Is there a connection between ADHD and this phenomenon called gaslighting? Potentially. But, as with most ADHD-related topics, it’s complicated. In this post, I examine the topic from a few angles.
I’m seeing more talk of gaslighting in an ADHD context. In website articles. In social-media posts and groups. Unfortunately, some of it is not accurate, even rather skewed.
Why is this inaccuracy a problem? It risks compounding the pain of being on the receiving end of this behavior — by believing it is always intentional. That is, intentionally, verbally abusive behavior.
Here’s the thing: Living with unrecognized or poorly managed ADHD — in oneself or a loved one — can be confusing and hurtful enough. Finding clarity requires honest education and self-awareness. With compassion for all parties. That’s why I developed my online course: Solving Your Adult ADHD Puzzle.
With more accurate interpretations of negative behaviors — and strategies to stop those behaviors — each partner in the couple can become “gaslight-proof.”
Does this mean rationalizing abusive behavior with “My ADHD partner can’t help it”? Absolutely not. It means making efforts to navigate gray area.
In This Post:
ADHD Roller Coaster blog readers saw the first version of this post in 2010. Back then, a Google search for gaslighting would have returned very few online mentions.
Now the term is everywhere. It’s increasingly used to increase traffic to sites poorly qualified to educate on this complex issue. To help clarify the confusion — especially vis a vis ADHD — I’ve expanded and updated the post today, 12 years later. I hope you find it helpful.
Here’s the general flow. Skip around or read straight through:
- Defining gaslighting, briefly
- A snip of the film that inspired the term, Gaslight, with Ingrid Bergman and Charles Boyer
- Controversy flares at the farmers market — and the gaslight targets me
- Is there a connection between ADHD and gaslighting? (Sometimes, but it’s more complicated than most articles online claim)
- The role of “denial” about ADHD symptoms in alleged gaslighting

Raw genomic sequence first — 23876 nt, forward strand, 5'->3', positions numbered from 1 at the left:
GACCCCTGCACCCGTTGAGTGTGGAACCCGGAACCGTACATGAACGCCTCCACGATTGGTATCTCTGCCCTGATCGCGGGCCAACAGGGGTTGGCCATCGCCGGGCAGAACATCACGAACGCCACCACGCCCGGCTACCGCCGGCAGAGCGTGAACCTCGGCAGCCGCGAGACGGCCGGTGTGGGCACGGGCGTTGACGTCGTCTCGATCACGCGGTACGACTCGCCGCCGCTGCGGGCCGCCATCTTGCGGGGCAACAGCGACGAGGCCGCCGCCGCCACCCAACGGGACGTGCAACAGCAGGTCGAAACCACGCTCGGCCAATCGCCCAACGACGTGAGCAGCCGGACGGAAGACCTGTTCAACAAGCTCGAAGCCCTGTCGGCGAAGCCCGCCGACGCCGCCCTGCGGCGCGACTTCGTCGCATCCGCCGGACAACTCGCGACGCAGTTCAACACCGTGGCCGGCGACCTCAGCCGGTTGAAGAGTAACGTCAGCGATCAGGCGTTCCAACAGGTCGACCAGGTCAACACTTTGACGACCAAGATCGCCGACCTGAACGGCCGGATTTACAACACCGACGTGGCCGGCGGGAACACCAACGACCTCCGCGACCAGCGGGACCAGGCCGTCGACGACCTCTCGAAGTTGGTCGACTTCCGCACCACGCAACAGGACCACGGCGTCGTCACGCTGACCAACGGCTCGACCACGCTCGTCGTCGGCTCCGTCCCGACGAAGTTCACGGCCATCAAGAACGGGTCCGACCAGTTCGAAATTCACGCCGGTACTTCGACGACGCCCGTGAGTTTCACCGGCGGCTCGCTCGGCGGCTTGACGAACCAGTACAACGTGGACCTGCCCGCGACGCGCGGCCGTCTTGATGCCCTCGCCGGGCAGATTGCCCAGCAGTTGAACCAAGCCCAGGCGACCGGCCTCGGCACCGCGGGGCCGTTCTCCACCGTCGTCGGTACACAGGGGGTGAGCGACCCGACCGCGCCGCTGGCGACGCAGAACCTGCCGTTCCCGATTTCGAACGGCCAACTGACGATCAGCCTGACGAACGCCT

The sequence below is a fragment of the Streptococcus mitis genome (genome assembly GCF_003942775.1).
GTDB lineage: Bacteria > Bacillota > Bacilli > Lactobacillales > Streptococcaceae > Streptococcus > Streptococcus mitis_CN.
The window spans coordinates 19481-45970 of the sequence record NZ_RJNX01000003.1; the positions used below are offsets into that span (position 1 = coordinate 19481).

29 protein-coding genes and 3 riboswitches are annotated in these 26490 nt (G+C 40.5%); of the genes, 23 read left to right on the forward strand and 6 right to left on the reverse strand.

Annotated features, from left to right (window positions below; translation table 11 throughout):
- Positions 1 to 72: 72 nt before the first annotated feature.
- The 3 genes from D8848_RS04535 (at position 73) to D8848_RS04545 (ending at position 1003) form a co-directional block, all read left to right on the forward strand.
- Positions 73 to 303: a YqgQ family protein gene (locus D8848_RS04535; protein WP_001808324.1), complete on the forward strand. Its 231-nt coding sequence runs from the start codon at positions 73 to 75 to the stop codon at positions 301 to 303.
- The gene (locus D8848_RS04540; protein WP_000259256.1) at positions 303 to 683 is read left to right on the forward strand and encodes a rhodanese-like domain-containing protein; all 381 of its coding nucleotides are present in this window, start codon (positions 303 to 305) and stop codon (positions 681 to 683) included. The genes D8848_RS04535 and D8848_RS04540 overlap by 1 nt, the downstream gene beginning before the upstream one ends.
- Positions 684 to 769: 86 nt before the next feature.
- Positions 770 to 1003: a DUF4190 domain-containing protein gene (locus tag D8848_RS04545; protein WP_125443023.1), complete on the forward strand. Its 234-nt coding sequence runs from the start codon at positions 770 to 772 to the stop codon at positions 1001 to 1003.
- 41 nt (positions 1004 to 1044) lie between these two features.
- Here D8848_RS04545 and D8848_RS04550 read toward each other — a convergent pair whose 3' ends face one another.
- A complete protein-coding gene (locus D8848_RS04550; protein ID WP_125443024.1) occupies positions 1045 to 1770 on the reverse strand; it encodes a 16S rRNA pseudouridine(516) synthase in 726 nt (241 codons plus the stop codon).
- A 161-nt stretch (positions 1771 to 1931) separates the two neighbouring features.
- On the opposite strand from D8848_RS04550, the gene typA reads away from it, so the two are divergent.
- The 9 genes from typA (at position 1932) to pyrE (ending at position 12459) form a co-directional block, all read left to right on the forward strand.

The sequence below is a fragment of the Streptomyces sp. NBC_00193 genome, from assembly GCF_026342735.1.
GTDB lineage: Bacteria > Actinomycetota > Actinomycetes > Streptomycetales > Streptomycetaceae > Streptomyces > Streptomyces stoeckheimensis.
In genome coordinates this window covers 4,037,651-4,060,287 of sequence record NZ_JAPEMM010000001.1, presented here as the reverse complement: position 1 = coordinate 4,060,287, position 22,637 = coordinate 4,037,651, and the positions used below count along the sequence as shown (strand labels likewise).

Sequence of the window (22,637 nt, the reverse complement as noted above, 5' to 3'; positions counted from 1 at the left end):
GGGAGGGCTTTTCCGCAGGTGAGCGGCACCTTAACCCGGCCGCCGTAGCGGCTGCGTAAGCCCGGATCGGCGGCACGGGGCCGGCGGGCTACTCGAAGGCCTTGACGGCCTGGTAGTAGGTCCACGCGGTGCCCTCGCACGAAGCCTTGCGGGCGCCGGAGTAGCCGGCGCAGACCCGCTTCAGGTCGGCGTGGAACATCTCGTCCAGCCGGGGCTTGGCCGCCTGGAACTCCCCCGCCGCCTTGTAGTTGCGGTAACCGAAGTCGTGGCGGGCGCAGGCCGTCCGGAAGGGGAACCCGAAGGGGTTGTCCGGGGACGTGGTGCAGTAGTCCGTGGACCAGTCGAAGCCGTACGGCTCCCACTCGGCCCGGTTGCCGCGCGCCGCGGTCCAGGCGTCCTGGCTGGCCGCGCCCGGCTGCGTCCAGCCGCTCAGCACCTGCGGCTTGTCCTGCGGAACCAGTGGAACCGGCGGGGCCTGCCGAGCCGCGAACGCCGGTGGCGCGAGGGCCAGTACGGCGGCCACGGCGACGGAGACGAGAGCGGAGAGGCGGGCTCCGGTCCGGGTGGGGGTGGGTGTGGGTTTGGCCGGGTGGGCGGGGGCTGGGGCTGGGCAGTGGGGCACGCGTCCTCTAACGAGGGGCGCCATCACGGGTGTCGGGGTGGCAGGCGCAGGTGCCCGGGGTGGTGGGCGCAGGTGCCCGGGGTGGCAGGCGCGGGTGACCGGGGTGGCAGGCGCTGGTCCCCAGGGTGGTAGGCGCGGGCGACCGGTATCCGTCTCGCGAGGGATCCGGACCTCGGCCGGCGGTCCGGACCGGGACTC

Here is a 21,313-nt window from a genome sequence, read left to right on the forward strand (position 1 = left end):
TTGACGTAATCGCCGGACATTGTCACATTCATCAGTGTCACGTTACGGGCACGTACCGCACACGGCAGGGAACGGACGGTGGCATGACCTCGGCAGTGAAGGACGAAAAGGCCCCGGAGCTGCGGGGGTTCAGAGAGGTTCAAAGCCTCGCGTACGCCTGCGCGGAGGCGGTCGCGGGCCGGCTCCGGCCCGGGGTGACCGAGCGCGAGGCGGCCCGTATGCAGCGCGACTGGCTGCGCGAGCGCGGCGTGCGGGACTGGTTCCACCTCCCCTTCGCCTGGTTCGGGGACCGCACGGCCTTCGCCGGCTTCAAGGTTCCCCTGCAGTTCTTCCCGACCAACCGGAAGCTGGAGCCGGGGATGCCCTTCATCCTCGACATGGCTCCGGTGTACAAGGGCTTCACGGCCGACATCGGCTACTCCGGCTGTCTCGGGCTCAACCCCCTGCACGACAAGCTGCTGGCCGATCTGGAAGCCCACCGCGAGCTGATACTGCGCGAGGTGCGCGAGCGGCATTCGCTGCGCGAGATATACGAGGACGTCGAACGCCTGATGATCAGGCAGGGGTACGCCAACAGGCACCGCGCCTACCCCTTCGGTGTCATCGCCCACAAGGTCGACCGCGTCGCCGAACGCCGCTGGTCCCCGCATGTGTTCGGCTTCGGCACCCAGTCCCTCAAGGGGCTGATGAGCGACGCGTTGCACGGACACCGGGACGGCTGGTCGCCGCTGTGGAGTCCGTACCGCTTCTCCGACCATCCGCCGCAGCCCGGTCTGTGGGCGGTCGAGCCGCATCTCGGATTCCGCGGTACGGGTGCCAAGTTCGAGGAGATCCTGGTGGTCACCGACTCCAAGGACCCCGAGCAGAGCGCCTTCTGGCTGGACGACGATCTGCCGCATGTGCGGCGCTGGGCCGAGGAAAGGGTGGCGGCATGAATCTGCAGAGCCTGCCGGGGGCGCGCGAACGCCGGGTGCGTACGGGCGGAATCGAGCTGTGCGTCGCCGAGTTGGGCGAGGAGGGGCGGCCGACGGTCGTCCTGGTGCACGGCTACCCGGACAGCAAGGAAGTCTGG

- Does this mean we should excuse the perpetrators of gaslighting?
- A precursor event: What’s with the angry meditators trashing ADHD?
- A validating ending at the farmers market, where I could finally returning to my mission: buying produce
- What I mean by becoming “gaslight-proof”
The phrase to gaslight harkens to the 1944 film Gaslight. Charles Boyer’s character manipulates Ingrid Bergman’s character (Paula) to believe that she is “losing it”. Seeing things that aren’t there. Not seeing things that are there. That sort of thing. Why? He seeks control. Of everything. Especially his wealthy new wife’s money.
In one scene, Paula sees the flickering light on the wall (pre-electricity, this was a gas light in her home). When she asked him, he doubts her. Hints that she’s imagining things. In truth, he was in the attic — and using the lights. Hence the flickering drain on the lower-level lights.
In short, gaslighters seek to make their victims question their perceptions, their knowledge, and their beliefs. Commonly, say mental-health professionals, they do this to feed their egocentric needs. For example: financial gain, a psychological need to control others or to force them to conform to their distorted beliefs and perceptions, etc..
Technically speaking, a gaslighter acts consciously predatory and willfully manipulative. With some nefarious goal in mind.
2. A Snip of the Film Gaslight
3. Gaslighting at the … Farmer’s Market?
Gaslighting takes many shapes or forms—and shows up in surprising places. For me, one sunny Saturday, it was our farmer’s market. Who knew that wearing a certain t-shirt would raise a ruckus? Who’d have predicted that a man would soon be screaming at me, his neck veins bulging?
Instead of chatting with vendors about English peas or when we might get rain, I was pulled into a public “debate” about ADHD. Public gaslighting, if you will. Hence the original inspiration for this post.
Sure, I’d grown accustomed to ranting ADHD-deniers on the Internet. But the farmer’s market? I was heartened to learn that my verbal “gaslight-proof” skills stood up there, too.
When it comes to the denial of ADHD, too, you also never know where, when, or with whom it’s going to pop out. When it does pop out, though, expect for some degree of anger fueling it.